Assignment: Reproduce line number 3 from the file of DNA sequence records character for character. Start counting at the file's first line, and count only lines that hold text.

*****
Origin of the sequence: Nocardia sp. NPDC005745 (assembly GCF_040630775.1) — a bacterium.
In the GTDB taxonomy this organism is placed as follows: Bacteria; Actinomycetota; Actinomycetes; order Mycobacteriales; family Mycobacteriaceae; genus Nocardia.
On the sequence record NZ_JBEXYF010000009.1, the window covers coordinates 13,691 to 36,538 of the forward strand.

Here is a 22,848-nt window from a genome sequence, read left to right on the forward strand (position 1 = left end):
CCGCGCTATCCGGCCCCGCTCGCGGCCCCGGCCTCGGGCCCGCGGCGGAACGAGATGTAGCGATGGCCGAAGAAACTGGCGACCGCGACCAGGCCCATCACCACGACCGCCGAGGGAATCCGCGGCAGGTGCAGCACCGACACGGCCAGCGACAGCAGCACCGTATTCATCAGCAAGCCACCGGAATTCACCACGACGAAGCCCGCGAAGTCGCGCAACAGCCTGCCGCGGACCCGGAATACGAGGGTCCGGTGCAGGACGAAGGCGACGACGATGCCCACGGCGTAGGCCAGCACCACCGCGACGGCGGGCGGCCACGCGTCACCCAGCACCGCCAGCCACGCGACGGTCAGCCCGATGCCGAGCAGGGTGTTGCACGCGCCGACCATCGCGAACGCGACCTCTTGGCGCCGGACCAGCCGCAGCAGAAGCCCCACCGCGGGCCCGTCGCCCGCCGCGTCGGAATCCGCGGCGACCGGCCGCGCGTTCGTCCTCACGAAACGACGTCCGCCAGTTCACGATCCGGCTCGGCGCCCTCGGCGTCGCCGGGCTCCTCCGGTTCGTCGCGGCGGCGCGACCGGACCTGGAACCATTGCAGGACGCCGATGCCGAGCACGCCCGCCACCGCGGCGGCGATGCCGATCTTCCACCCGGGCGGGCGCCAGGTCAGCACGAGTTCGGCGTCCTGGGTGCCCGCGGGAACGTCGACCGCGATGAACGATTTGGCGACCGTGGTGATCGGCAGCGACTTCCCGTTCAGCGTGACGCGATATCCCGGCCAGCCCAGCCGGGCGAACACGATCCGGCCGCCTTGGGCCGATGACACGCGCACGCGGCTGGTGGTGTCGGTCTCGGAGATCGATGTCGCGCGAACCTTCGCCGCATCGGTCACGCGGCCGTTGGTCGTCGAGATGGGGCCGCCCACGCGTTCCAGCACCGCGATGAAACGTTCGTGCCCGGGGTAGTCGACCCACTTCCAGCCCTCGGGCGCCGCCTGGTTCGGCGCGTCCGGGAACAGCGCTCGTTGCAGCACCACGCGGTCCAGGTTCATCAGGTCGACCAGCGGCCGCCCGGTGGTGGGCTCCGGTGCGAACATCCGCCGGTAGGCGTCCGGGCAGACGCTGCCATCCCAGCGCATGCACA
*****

On the sequence record NZ_JBEXYF010000009.1, the window covers coordinates 13,691 to 36,538 of the forward strand.